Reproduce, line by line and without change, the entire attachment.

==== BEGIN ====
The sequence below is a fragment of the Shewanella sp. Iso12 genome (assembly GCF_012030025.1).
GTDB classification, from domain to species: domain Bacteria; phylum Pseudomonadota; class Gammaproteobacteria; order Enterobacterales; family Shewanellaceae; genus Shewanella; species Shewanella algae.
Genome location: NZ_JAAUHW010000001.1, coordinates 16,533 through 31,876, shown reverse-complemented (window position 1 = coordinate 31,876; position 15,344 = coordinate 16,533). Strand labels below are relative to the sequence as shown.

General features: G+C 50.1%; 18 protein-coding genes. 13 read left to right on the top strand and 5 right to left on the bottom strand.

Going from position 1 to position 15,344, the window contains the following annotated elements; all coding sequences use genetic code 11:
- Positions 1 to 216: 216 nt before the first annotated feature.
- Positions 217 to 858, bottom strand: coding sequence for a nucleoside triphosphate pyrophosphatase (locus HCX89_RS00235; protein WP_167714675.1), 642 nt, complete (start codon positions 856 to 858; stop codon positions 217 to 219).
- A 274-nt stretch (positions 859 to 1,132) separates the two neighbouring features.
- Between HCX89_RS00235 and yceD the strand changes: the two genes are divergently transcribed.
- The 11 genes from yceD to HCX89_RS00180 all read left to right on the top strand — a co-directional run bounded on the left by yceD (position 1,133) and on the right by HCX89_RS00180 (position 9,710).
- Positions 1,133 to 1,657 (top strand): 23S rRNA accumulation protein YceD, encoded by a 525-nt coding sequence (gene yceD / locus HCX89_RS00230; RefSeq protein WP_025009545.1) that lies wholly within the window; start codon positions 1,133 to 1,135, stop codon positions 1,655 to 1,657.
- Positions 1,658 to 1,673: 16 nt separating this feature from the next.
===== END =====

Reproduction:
The sequence below is a fragment of the Shewanella sp. Iso12 genome (assembly GCF_012030025.1).
GTDB classification, from domain to species: domain Bacteria; phylum Pseudomonadota; class Gammaproteobacteria; order Enterobacterales; family Shewanellaceae; genus Shewanella; species Shewanella algae.
Genome location: NZ_JAAUHW010000001.1, coordinates 16,533 through 31,876, shown reverse-complemented (window position 1 = coordinate 31,876; position 15,344 = coordinate 16,533). Strand labels below are relative to the sequence as shown.

General features: G+C 50.1%; 18 protein-coding genes. 13 read left to right on the top strand and 5 right to left on the bottom strand.

Going from position 1 to position 15,344, the window contains the following annotated elements; all coding sequences use genetic code 11:
- Positions 1 to 216: 216 nt before the first annotated feature.
- Positions 217 to 858, bottom strand: coding sequence for a nucleoside triphosphate pyrophosphatase (locus HCX89_RS00235; protein WP_167714675.1), 642 nt, complete (start codon positions 856 to 858; stop codon positions 217 to 219).
- A 274-nt stretch (positions 859 to 1,132) separates the two neighbouring features.
- Between HCX89_RS00235 and yceD the strand changes: the two genes are divergently transcribed.
- The 11 genes from yceD to HCX89_RS00180 all read left to right on the top strand — a co-directional run bounded on the left by yceD (position 1,133) and on the right by HCX89_RS00180 (position 9,710).
- Positions 1,133 to 1,657 (top strand): 23S rRNA accumulation protein YceD, encoded by a 525-nt coding sequence (gene yceD / locus HCX89_RS00230; RefSeq protein WP_025009545.1) that lies wholly within the window; start codon positions 1,133 to 1,135, stop codon positions 1,655 to 1,657.
- Positions 1,658 to 1,673: 16 nt separating this feature from the next.